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Army selected for Joint Strike Fighter software assessment

The F-35 Joint Program Office has selected the U.S. Army Aviation and Missile Research Development and Engineering Center to perform independent software safety analyses of the next-generation strike aircraft commonly called the Joint Strike Fighter.

The single-engine, single-seat F-35 will be manufactured in three versions: a conventional-takeoff-and-landing variant for the Air Force, an aircraft-carrier variant for the Navy, and a short-takeoff/vertical landing variant for the Marine Corps and the U.K. Royal Air Force and Royal Navy.

The Software Airworthiness and Safety Lab, or SASL, which is a part of the Software Engineering Directorate at the Army Aviation and Missile Research Development and Engineering Center, or AMRDEC, will be responsible for performing an independent assessment of safety-critical software requirements, design and code that is embedded in the F-35 Aircraft operational flight program software. This highly integrated system is comprised of many parts including a propulsion system, weapons system and an autonomic logistics system.

“The F-35 has over 24 million lines of code and is clearly the most complex weapons system ever designed by the DOD,” explained James Lackey, AMRDEC’s Acting Director. “The department’s decision to select the Software Engineering Directorate to provide the independent software safety evaluation speaks highly of our expertise, credibility and our past demonstrated successes.”

The Software Engineering Directorate, or SED, provides system and software engineering life-cycle management support to the Army’s Aviation and Missile Command and numerous other customers. This includes software safety analysis and software airworthiness support for numerous aviation systems, such as the AH-64 Apache, UH-60 Black Hawk and CH-47 Chinook, and various weapon systems, including the Hellfire missile and Sentinel Radar.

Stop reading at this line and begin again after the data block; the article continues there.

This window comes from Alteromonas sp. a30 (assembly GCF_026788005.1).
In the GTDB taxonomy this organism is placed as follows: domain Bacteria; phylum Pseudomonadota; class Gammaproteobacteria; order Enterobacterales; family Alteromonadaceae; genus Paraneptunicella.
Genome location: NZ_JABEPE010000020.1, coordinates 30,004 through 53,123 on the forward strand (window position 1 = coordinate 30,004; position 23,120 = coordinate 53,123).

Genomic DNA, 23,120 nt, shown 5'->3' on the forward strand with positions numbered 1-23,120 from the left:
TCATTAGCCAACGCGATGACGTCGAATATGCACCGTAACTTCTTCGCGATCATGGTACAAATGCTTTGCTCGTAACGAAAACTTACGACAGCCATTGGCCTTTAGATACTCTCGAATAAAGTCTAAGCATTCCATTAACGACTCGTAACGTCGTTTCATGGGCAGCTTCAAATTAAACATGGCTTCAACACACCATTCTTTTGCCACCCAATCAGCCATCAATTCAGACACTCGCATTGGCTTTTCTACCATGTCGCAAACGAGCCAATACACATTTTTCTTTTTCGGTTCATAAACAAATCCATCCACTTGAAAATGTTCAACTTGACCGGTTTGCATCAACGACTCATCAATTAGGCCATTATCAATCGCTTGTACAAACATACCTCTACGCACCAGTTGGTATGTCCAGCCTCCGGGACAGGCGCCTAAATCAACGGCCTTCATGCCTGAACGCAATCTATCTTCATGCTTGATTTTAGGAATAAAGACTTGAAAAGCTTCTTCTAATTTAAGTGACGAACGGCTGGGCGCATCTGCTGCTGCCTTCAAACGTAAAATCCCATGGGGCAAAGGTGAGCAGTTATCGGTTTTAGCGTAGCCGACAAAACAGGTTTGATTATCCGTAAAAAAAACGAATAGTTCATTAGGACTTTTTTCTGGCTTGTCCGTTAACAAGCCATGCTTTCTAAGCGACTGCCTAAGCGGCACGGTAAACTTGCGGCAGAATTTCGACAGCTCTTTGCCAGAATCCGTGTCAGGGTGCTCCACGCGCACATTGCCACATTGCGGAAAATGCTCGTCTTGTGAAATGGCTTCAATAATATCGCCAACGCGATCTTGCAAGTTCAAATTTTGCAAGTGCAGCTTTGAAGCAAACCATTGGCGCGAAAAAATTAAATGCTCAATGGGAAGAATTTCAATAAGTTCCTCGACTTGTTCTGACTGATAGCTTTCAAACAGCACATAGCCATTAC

Josh McNeil, SED’s Software Safety Lead, said that personnel in his group play a critical role on various software standards committees. He participated with multiple individuals across the various Services in creating, developing and revising the software safety sections for the Department of Defense Standard Practice for System Safety, Military Standard 882E.

“I was fortunate to be part of the committee that developed the software safety standards which were a significant part of revision E to MIL-STD-882E,” McNeil said. “We were able to identify and develop key requirements in this document on performing software safety analyses to ensure the software within a system is safe.”

SED has developed and documented a 12-step software safety process that meets all DOD and industry software system safety standards. From the initial system planning phase to the system’s final certification approval, these steps detail the necessary software safety activities and products. SED also has an extensive software safety training program that consists of several training courses and materials. They have provided numerous training classes to the National Aeronautics and Space Administration and Army Life Cycle Management Commands including Communications-Electronics Command, Tank and Automotive Command and Armaments Command.

“Software safety is an important discipline and it can be a challenge to grow a group this large, therefore I attribute our success to the hard work, dedication, knowledge and experience of the people on our team,” McNeil said. “Our SASL team is world-class and has been successful in providing this type of service to our AMCOM and external customers and we look forward to providing the Joint Program Office with the same world class level of support and high quality analyses and assessments.”

This is the Army’s first involvement in the JSF Program.

SASL’s experience in aviation and weapon system safety critical requirements, design and coding software life-cycle processes meets DoD and industry software airworthiness and safety requirements. Funding awarded from this task will employ five full-time subject matter experts to assist the SASL team in meeting the F-35 Joint Program Office requirements. SED will analyze the critical mission systems, pilot systems, and weapons systems software on the aircraft for hazard contributions and provide recommendations to address findings and fundamental safety design and code issues by using their specialized software safety processes and tools.